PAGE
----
University of Minnesota law student Josh Fisher wasn't sure what to expect 18 months ago when he started, but thousands of readers now turn to him for insight into the astonishing divorce trial of Dodgers owners Frank and Jamie McCourt.

Fisher, 25, has been a guest on ESPN's "Outside the Lines" and a regular on Los Angeles radio shows. He has more than 1,650 Twitter followers, and his website has generated more than 77,000 unique visitors.

"Josh knows his stuff," said Bill Shaikin, who has covered the divorce story for the Los Angeles Times. "His site has become a must-read for fans wondering what happened, and what it means."

It all started when a friend e-mailed Fisher the first court filings in the divorce case. As journalists started wrestling with all the legalese, Fisher quickly decoded the meaning, analyzing the impact each proceeding could have on the Dodgers.

The McCourts' outlandish spending habits -- they had seven mansions and reportedly skimmed more than $108 million from the team for personal use -- came to light as the team was raising ticket prices and slashing payroll.

Would the Dodgers be able to sign their 2010 first-round draft pick? How about those long-overdue improvements to Dodger Stadium?

"I think the situation was this perfect confluence of celebrity and baseball and gossip and law and high-end business," Fisher said. "I came into this at a perfect time because I knew the words. That's really all it was; I knew the words."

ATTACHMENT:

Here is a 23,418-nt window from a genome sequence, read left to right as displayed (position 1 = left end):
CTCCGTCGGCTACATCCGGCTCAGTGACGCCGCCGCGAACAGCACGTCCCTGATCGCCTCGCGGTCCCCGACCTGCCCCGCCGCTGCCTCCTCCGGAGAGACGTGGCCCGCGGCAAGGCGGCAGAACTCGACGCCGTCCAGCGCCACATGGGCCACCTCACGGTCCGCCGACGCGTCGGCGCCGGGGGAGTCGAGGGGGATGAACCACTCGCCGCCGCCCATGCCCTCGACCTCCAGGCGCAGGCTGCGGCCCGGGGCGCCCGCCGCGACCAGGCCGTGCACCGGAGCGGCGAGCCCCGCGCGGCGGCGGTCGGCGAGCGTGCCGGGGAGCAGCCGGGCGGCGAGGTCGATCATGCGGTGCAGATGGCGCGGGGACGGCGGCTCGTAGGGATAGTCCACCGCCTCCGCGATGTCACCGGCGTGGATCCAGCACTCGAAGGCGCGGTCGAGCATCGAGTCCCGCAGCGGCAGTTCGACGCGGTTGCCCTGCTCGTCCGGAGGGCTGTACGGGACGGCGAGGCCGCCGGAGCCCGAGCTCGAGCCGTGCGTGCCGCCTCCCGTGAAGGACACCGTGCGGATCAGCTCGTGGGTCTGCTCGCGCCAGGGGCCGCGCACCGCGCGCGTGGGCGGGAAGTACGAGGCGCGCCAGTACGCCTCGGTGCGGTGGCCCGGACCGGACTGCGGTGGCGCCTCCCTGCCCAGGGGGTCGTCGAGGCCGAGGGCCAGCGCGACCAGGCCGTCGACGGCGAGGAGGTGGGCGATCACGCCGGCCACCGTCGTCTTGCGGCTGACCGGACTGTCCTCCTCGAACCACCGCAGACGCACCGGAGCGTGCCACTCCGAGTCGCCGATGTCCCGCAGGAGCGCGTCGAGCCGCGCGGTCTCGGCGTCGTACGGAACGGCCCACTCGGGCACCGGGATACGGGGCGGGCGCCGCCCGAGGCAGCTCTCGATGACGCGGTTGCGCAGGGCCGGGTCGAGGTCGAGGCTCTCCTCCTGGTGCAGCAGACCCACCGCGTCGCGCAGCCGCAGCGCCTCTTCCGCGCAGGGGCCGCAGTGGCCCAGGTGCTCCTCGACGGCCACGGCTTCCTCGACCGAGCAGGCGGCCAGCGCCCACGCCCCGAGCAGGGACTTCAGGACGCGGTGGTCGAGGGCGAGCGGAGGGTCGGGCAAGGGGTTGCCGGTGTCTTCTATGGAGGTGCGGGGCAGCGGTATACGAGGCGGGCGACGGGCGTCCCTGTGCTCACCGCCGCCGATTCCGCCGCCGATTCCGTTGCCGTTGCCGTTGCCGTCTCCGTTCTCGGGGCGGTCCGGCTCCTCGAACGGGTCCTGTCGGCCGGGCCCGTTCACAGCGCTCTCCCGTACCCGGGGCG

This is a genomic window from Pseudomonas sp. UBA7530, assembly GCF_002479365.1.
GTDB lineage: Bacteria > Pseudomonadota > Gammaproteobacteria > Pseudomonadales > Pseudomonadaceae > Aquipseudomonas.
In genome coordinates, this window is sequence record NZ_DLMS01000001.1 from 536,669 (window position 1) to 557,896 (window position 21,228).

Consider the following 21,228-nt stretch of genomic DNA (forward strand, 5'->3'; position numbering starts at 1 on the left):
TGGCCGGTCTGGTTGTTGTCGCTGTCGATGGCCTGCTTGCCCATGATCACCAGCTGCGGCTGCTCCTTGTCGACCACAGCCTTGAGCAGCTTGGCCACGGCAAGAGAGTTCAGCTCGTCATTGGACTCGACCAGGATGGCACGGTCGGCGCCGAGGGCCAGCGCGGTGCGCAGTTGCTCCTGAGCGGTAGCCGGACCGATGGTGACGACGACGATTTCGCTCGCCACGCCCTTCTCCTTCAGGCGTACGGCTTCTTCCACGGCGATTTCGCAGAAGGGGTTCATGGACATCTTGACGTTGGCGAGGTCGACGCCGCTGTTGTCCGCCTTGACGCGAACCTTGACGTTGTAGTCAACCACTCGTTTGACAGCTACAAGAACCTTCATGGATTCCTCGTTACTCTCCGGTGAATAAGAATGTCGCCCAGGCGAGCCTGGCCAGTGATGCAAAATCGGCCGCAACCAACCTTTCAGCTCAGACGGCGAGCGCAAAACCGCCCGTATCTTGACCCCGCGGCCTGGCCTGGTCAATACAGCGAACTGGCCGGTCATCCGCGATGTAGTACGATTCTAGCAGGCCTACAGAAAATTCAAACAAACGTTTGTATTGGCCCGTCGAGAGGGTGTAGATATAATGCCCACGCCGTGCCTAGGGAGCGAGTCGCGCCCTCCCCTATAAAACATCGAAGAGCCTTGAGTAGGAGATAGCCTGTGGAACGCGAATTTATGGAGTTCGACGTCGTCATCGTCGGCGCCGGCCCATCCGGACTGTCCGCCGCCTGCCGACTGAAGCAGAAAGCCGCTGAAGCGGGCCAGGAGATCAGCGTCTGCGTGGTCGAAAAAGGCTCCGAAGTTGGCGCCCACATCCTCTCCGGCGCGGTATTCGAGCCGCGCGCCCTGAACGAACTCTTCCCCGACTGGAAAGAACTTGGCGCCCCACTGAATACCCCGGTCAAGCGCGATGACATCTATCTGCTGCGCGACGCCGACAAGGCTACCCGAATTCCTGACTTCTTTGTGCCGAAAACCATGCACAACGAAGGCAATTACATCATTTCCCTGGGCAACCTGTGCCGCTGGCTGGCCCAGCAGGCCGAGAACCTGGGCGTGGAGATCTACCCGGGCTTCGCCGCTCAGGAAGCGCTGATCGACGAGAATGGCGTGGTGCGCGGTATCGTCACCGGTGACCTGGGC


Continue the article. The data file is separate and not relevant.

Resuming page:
Following the case from Minnesota, Fisher's own interest was piqued because he had grown up as a Dodgers fan. Born in Minneapolis, he moved to Southern California with his mother as a youngster after his parents divorced.

Fisher majored in English with a minor in business at the University of Kansas. Between his junior and senior years, he worked for Wells Fargo Capital Finance in Minneapolis.

After returning to Minnesota for law school, Fisher found a way to make a bigger name for himself, providing expertise on the trial.

"I saw a door open, and I walked through it," he said. "I think the education of that is, now I know those doors exist."

Last year, Fisher took time away from class and a job with a Wayzata law firm when he twice paid his own way to attend the McCourt trial in Los Angeles.

What, exactly, has been in all this for him?

"The practical skill that has served me well as an accidental journalist," he said, "is that I've developed an ability to manage information very well and use information as currency -- buy it, sell it, trade it, knowing when to use it, when not to use it."

Fisher graduates this spring. He has finals this week and will soon start his new job as an associate with the Bryan Cave law firm in Kansas City. He'll take the bar exam in July and pledges to continue following the McCourt ownership saga.

Last week, commissioner Bud Selig appointed former Texas Rangers President Tom Schieffer to oversee the Dodgers' business operations, and Frank McCourt fought back, calling Selig's actions "un-American."

"The site will go on for as long as there's a utility to it," Fisher said.

His readers are counting on it.